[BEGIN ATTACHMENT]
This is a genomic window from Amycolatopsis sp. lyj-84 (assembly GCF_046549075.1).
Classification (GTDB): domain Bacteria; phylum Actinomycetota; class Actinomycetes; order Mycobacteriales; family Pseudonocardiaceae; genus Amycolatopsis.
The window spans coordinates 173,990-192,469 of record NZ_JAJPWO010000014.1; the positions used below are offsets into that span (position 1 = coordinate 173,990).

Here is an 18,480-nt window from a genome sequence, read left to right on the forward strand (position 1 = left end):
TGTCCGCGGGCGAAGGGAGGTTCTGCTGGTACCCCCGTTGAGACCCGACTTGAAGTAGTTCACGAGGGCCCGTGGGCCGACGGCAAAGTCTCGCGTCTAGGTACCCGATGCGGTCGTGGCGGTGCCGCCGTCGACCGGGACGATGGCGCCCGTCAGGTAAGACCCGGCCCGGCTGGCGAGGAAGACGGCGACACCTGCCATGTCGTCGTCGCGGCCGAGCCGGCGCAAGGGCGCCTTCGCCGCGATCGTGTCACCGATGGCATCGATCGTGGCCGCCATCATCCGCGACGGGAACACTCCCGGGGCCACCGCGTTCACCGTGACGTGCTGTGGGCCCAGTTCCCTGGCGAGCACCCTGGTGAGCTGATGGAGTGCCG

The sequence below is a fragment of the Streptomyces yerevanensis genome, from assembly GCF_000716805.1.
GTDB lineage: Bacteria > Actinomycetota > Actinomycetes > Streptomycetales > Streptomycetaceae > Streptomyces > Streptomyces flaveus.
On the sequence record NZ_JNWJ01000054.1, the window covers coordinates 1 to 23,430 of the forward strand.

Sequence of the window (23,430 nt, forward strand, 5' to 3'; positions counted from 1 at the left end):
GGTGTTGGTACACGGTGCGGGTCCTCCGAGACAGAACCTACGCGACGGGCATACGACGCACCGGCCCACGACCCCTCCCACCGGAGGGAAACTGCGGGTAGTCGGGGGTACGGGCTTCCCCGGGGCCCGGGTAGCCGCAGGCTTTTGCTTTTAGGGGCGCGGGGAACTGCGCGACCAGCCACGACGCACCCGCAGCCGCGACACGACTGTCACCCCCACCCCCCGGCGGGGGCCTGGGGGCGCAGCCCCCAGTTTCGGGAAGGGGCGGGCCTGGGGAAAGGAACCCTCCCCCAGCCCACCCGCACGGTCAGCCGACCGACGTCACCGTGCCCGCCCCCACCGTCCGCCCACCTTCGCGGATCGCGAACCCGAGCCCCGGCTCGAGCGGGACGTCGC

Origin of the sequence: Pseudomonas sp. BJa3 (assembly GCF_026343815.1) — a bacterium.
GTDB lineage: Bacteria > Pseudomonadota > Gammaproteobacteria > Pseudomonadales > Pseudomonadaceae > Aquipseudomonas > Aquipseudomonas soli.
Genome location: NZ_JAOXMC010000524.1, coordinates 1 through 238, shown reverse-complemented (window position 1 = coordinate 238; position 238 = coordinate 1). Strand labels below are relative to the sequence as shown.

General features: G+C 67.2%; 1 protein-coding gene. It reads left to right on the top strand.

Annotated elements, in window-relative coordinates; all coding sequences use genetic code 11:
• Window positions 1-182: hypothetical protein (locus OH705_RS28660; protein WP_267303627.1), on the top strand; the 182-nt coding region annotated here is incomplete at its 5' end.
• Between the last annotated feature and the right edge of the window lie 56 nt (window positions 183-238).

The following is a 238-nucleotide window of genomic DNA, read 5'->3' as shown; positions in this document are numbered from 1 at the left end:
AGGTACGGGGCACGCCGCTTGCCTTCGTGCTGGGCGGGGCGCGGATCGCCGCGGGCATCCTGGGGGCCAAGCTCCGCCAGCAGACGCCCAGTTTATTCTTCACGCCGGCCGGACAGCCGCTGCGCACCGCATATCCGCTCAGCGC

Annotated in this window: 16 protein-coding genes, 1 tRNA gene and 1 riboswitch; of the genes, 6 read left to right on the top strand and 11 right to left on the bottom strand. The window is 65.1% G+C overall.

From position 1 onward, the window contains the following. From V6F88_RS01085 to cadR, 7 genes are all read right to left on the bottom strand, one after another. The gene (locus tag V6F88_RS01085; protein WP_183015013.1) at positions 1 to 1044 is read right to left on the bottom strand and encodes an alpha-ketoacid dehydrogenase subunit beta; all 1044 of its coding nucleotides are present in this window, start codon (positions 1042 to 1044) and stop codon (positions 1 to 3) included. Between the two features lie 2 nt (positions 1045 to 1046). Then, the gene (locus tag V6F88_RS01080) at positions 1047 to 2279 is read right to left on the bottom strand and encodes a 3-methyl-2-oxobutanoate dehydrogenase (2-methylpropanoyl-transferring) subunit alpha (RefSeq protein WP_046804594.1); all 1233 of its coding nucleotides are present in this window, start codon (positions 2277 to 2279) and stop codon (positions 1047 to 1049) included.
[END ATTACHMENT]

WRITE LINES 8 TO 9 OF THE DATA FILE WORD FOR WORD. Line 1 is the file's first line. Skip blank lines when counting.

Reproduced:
On the sequence record NZ_JNWJ01000054.1, the window covers coordinates 1 to 23,430 of the forward strand.

Sequence of the window (23,430 nt, forward strand, 5' to 3'; positions counted from 1 at the left end):